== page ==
Investing.com — Natural gas futures limped in with a daily gain and a small weekly loss as market participants look beyond the first injection of above 100 billion cubic feet, or bcf, in the current storage season for the fuel in anticipation of near-term demand.
The on the New York Mercantile Exchange’s Henry Hub settled Friday’s session at $2.172 per mmBtu, or metric million British thermal units — up 0.6% on the day. It was the first daily gain for the benchmark gas futures contract after four straight days of losses.
For the week, the contract finished down 0.4%, adding to the 15.6% plunge in the prior week.
“The second half of June into early July suggests that consistent heat isn’t too far off into the future and once that heat materializes demand will rebound,” Houston-based energy markets advisory Gelber & Associates said.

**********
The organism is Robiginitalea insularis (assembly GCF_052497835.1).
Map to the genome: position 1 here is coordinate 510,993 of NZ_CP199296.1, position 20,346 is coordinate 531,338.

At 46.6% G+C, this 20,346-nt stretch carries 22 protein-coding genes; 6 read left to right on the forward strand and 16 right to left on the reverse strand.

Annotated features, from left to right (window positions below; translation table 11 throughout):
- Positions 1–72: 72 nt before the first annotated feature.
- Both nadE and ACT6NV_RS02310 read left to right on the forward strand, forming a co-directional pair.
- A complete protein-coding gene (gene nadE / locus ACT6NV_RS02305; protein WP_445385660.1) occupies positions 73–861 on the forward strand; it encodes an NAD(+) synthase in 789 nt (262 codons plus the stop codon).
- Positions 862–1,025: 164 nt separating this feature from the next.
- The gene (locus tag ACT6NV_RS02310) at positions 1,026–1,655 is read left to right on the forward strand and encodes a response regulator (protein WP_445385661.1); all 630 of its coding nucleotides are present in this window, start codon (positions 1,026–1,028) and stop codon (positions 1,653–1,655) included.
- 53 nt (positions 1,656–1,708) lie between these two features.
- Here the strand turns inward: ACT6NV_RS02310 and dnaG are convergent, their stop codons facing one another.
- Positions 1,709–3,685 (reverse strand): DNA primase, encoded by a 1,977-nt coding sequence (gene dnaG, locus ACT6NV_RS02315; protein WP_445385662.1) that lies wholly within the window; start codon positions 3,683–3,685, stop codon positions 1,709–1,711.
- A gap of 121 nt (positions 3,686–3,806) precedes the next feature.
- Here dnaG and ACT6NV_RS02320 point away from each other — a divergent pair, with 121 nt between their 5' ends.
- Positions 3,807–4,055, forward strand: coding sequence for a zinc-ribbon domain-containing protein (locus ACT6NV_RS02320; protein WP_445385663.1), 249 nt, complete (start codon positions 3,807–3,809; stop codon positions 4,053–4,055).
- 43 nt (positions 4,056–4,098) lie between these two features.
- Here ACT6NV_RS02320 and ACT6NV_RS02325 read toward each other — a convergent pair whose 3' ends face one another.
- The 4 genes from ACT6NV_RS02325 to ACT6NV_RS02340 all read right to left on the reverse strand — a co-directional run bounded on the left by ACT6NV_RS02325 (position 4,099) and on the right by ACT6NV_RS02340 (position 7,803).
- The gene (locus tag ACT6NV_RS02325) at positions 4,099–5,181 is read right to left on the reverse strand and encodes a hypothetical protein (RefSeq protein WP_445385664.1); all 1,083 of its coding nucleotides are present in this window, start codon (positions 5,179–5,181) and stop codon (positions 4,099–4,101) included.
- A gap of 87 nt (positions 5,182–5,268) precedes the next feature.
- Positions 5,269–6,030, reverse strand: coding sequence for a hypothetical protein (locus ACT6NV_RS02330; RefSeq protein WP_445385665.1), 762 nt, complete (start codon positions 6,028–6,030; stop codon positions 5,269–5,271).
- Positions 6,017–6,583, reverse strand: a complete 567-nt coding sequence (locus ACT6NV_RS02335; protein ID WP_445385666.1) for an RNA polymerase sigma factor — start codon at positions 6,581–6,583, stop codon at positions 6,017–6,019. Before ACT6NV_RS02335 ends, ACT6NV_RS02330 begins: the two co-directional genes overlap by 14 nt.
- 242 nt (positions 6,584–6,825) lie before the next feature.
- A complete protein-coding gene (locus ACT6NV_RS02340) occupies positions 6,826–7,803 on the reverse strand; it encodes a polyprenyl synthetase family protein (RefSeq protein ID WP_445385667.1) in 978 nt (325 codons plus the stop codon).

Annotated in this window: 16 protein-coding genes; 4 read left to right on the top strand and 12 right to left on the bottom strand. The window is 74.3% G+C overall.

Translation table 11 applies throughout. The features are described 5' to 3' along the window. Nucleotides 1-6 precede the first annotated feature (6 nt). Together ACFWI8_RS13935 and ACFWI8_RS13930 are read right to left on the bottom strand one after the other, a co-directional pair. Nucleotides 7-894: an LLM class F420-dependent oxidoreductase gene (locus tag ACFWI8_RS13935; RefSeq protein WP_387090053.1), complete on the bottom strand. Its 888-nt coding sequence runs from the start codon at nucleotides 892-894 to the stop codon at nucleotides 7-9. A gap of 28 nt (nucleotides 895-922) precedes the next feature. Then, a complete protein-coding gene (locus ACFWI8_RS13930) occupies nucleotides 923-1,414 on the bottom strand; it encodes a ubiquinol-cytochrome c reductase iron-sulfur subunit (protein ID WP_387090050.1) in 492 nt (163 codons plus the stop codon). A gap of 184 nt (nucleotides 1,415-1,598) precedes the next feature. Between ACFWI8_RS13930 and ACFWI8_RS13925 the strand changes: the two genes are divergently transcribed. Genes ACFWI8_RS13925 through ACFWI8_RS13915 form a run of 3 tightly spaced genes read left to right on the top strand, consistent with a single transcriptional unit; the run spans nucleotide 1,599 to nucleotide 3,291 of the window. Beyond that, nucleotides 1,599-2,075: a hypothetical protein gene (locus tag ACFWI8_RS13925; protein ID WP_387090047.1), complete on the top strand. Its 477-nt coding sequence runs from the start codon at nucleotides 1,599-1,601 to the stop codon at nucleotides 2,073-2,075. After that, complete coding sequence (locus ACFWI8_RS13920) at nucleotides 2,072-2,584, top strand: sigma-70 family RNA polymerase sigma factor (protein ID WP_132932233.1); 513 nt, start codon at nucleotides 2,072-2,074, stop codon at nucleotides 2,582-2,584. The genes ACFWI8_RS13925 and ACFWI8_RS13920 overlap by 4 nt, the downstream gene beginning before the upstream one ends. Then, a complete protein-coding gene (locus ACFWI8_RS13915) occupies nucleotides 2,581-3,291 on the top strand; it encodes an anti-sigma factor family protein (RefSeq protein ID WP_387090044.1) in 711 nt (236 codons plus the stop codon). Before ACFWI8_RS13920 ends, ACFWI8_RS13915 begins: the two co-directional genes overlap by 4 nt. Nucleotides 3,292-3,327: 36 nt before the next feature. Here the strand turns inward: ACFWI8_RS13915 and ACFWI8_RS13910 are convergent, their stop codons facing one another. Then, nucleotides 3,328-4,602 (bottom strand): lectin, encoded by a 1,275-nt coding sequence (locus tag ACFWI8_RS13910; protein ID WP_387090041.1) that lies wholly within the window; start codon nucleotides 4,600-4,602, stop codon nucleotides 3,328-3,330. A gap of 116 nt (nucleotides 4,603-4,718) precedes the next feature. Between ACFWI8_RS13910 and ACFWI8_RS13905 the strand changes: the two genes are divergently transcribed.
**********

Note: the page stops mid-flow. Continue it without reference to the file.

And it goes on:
The market appears to be starting to price this in and further bullish support may materialize.
The rebound came after the Energy Information Administration, or EIA, reported in its roundup of gas for the week ended May 26 that U.S. inventories of the fuel rose by 110 bcf last week.
That compared with the 96-bcf injection seen in the prior week to May 19. It also contrasted against the 82-bcf injection seen during the same week a year ago and the five-year (2018-2022) average build of 101 bcf.
With the latest stockpile increase, the EIA reported that total gas in underground caverns in the United States stood at 2.446 trillion cubic feet, or tcf — up 29.5% from the year-ago level of 1.889 tcf and 16.6% higher than the five-year average of 2.097 tcf.
Just two weeks ago, Henry Hub’s benchmark gas contract hovered at 11-week highs of around $2.70, breaking out from the tight confines of mid-$2 pricing on the notion that the market may finally be turning the corner on fundamentals despite its oversupplied state.
But in recent days, it fell back to under $2.50, which has proven again to be a formidable barrier for gas bulls.